Is BlackRock serious about sustainability?

With nearly $6 trillion in assets under management, BlackRock is the largest asset management firm and one of the most powerful investors in the world. The firm manages a sum of capital that exceeds the market capitalization of all but two of the world’s stock exchanges. So when BlackRock CEO Larry Fink asserted in his 2018 annual letter to CEOs that companies must make positive contributions to society and acknowledged his firm’s responsibility to encourage this shift through engagement with those companies, it turned a few heads, including ours.

In response to this letter, we outlined a handful of areas where we would expect to see change if BlackRock was to deliver on Fink’s aspirations. A year later, we’ve noticed some encouraging signs of progress — but much of this action is happening on the margins of the firm’s core business.

If BlackRock is to promote the kind of systemic shift that Fink’s 2018 letter suggested, there’s still much work to be done. In this blog, we identify several areas to which BlackRock should turn its attention next.

Where has BlackRock progressed?

1. Expanding sustainable investment products

Over the past year, BlackRock has introduced a variety of new sustainability products, both in actively managed portfolios and in passively managed indices. Here’s a sample of these funds (domiciled in the U.S. and elsewhere):

Emerging markets: Four new sustainable debt funds, and an equity impact fund that considers companies’ positive social and environmental impacts;

ESG: A new fixed-income ETF, one of several new ESG funds that also excludes producers and large retailers of civilian firearms, a move prompted by investor demand following the shooting in Parkland, Florida last year;

Climate change: A passive, “transition-ready” strategy that invests in companies positioned to facilitate the global transition to a low-carbon economy; a new fixed-income ETF comprised of investment-grade green bonds with measurable environmental impacts; and, most recently, the introduction of six new sustainable equity ETFs focused on lower carbon intensity.

2. Building internal ESG capacity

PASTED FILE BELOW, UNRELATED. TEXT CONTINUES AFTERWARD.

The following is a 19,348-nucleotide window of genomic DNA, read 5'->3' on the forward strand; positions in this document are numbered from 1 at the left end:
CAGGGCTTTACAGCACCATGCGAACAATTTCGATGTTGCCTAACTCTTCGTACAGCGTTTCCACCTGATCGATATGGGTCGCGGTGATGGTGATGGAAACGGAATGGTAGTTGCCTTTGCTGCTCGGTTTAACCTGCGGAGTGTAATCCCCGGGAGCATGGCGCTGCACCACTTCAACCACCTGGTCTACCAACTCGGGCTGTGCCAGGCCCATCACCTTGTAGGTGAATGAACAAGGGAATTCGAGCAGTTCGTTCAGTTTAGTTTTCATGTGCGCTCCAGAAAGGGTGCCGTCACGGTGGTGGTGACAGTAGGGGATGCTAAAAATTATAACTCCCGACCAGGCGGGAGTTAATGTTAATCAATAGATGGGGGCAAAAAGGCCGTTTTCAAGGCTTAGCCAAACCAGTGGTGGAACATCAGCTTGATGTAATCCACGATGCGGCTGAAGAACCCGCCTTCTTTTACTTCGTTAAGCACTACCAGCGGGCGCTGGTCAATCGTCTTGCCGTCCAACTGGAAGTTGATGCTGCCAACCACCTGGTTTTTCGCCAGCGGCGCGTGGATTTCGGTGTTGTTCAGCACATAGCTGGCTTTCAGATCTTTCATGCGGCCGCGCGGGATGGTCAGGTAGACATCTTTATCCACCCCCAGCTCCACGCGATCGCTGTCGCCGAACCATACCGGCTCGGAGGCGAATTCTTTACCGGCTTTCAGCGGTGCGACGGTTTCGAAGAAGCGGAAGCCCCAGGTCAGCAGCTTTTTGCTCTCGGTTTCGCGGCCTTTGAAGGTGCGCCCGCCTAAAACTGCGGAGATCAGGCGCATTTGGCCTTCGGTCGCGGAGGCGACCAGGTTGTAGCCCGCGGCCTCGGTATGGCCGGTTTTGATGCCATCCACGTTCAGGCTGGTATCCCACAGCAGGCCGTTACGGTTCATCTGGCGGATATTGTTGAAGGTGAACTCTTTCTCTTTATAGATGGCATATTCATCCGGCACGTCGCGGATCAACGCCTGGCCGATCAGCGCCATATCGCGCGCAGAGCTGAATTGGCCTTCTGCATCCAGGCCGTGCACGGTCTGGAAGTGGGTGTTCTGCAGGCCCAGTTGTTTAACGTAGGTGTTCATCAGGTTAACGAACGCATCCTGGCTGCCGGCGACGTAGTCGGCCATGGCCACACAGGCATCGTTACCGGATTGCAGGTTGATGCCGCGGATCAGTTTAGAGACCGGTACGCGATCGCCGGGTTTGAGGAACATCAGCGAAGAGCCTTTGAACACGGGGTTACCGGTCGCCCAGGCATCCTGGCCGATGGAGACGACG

In January, just before Larry Fink’s letter went out to company CEOs, BlackRock filled a new position: chief investment officer for its sustainable investing group. Since then, BlackRock created another new senior position, Head of Global Sustainable Research and Data.

BlackRock also has been doing groundwork to advance Fink’s vision for more effective shareholder engagement on sustainability issues. In January, the firm published updated proxy voting guidelines (PDF) and updated commentary (PDF) on its engagement approach to climate risk, both of which outline clearer disclosure expectations from companies on climate risk. In the last year, BlackRock engaged with over 200 companies on the issue, which is encouraging given the potential for shareholder engagement to advance climate action.

3. Improving access to ESG data and analytical tools

BlackRock has made a firm-wide effort to provide clients across the entire investment process with access to improved ESG data and analysis. The firm discloses ESG and carbon intensity metrics for all ESG ETFs on its iShares (BlackRock’s ETFs) website. Data for the non-ESG funds has been rolled out too, which supports the idea that sustainability is an important factor in all investments, not just those specifically designed and marketed around the concept. The firm also has launched an ESG portfolio analyzer designed to help financial advisers and institutional clients build sustainable investment models and improve understanding of ESG risks and opportunities.

On the research side, BlackRock recently published a report (PDF) that offers valuable insights for managing climate-related investment risks, a potential boon for investors who consistently underprice climate change.

Where does BlackRock continue to fall short?

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